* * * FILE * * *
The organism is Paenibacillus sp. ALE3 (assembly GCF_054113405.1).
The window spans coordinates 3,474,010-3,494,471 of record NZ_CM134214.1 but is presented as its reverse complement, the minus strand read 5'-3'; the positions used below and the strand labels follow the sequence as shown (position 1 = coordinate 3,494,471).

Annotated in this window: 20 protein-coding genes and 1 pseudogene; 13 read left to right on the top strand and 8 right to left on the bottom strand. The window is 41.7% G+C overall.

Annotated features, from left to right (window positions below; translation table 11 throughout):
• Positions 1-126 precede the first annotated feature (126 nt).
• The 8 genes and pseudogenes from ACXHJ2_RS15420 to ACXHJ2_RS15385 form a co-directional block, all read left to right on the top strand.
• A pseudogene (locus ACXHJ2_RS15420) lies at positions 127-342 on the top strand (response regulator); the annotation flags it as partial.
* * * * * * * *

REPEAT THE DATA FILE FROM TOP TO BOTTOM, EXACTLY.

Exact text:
The organism is Paenibacillus sp. ALE3 (assembly GCF_054113405.1).
The window spans coordinates 3,474,010-3,494,471 of record NZ_CM134214.1 but is presented as its reverse complement, the minus strand read 5'-3'; the positions used below and the strand labels follow the sequence as shown (position 1 = coordinate 3,494,471).

Annotated in this window: 20 protein-coding genes and 1 pseudogene; 13 read left to right on the top strand and 8 right to left on the bottom strand. The window is 41.7% G+C overall.

Annotated features, from left to right (window positions below; translation table 11 throughout):
• Positions 1-126 precede the first annotated feature (126 nt).
• The 8 genes and pseudogenes from ACXHJ2_RS15420 to ACXHJ2_RS15385 form a co-directional block, all read left to right on the top strand.
• A pseudogene (locus ACXHJ2_RS15420) lies at positions 127-342 on the top strand (response regulator); the annotation flags it as partial.